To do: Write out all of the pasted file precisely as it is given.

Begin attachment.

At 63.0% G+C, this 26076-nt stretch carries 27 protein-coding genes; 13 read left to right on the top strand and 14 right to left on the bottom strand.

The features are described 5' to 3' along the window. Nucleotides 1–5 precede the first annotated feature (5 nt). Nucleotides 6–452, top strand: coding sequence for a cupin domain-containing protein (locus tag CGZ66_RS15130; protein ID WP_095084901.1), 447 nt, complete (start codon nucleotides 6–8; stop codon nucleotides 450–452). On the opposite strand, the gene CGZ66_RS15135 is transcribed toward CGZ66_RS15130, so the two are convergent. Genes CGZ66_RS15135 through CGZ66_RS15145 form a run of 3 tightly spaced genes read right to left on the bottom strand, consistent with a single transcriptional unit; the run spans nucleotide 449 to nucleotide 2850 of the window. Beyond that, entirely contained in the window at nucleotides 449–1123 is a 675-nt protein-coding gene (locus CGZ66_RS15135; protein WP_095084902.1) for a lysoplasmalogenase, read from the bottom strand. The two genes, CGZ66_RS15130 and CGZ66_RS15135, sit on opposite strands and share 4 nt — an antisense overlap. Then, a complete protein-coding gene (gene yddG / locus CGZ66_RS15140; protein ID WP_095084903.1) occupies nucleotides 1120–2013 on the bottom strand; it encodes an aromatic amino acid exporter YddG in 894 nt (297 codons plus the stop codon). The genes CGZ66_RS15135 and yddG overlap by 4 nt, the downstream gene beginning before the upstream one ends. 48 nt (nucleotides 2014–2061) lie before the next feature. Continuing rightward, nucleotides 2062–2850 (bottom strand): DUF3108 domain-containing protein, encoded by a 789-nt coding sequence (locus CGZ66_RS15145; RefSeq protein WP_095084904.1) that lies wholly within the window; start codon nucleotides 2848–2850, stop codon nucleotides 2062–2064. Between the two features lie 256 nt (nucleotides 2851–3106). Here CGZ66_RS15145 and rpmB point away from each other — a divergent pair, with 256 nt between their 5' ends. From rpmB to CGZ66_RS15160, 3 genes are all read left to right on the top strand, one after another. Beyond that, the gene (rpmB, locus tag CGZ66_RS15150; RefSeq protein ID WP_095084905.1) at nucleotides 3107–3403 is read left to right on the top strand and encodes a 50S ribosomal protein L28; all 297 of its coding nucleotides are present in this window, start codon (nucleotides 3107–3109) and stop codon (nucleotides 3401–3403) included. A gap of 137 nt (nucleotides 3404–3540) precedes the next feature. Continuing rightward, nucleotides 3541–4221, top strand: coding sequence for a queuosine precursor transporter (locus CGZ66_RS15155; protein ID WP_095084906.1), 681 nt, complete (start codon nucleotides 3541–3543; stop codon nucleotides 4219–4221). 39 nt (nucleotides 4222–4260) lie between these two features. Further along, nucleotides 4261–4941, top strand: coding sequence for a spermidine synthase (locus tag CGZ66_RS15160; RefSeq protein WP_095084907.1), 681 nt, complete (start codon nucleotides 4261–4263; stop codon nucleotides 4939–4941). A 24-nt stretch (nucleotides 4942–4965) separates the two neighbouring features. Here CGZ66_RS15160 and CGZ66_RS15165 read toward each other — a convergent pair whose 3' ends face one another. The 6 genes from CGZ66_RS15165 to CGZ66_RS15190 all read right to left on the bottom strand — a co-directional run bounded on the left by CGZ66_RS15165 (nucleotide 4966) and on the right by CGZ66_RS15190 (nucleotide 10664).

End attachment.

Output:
At 63.0% G+C, this 26076-nt stretch carries 27 protein-coding genes; 13 read left to right on the top strand and 14 right to left on the bottom strand.

The features are described 5' to 3' along the window. Nucleotides 1–5 precede the first annotated feature (5 nt). Nucleotides 6–452, top strand: coding sequence for a cupin domain-containing protein (locus tag CGZ66_RS15130; protein ID WP_095084901.1), 447 nt, complete (start codon nucleotides 6–8; stop codon nucleotides 450–452). On the opposite strand, the gene CGZ66_RS15135 is transcribed toward CGZ66_RS15130, so the two are convergent. Genes CGZ66_RS15135 through CGZ66_RS15145 form a run of 3 tightly spaced genes read right to left on the bottom strand, consistent with a single transcriptional unit; the run spans nucleotide 449 to nucleotide 2850 of the window. Beyond that, entirely contained in the window at nucleotides 449–1123 is a 675-nt protein-coding gene (locus CGZ66_RS15135; protein WP_095084902.1) for a lysoplasmalogenase, read from the bottom strand. The two genes, CGZ66_RS15130 and CGZ66_RS15135, sit on opposite strands and share 4 nt — an antisense overlap. Then, a complete protein-coding gene (gene yddG / locus CGZ66_RS15140; protein ID WP_095084903.1) occupies nucleotides 1120–2013 on the bottom strand; it encodes an aromatic amino acid exporter YddG in 894 nt (297 codons plus the stop codon). The genes CGZ66_RS15135 and yddG overlap by 4 nt, the downstream gene beginning before the upstream one ends. 48 nt (nucleotides 2014–2061) lie before the next feature. Continuing rightward, nucleotides 2062–2850 (bottom strand): DUF3108 domain-containing protein, encoded by a 789-nt coding sequence (locus CGZ66_RS15145; RefSeq protein WP_095084904.1) that lies wholly within the window; start codon nucleotides 2848–2850, stop codon nucleotides 2062–2064. Between the two features lie 256 nt (nucleotides 2851–3106). Here CGZ66_RS15145 and rpmB point away from each other — a divergent pair, with 256 nt between their 5' ends. From rpmB to CGZ66_RS15160, 3 genes are all read left to right on the top strand, one after another. Beyond that, the gene (rpmB, locus tag CGZ66_RS15150; RefSeq protein ID WP_095084905.1) at nucleotides 3107–3403 is read left to right on the top strand and encodes a 50S ribosomal protein L28; all 297 of its coding nucleotides are present in this window, start codon (nucleotides 3107–3109) and stop codon (nucleotides 3401–3403) included. A gap of 137 nt (nucleotides 3404–3540) precedes the next feature. Continuing rightward, nucleotides 3541–4221, top strand: coding sequence for a queuosine precursor transporter (locus CGZ66_RS15155; protein ID WP_095084906.1), 681 nt, complete (start codon nucleotides 3541–3543; stop codon nucleotides 4219–4221). 39 nt (nucleotides 4222–4260) lie between these two features. Further along, nucleotides 4261–4941, top strand: coding sequence for a spermidine synthase (locus tag CGZ66_RS15160; RefSeq protein WP_095084907.1), 681 nt, complete (start codon nucleotides 4261–4263; stop codon nucleotides 4939–4941). A 24-nt stretch (nucleotides 4942–4965) separates the two neighbouring features. Here CGZ66_RS15160 and CGZ66_RS15165 read toward each other — a convergent pair whose 3' ends face one another. The 6 genes from CGZ66_RS15165 to CGZ66_RS15190 all read right to left on the bottom strand — a co-directional run bounded on the left by CGZ66_RS15165 (nucleotide 4966) and on the right by CGZ66_RS15190 (nucleotide 10664).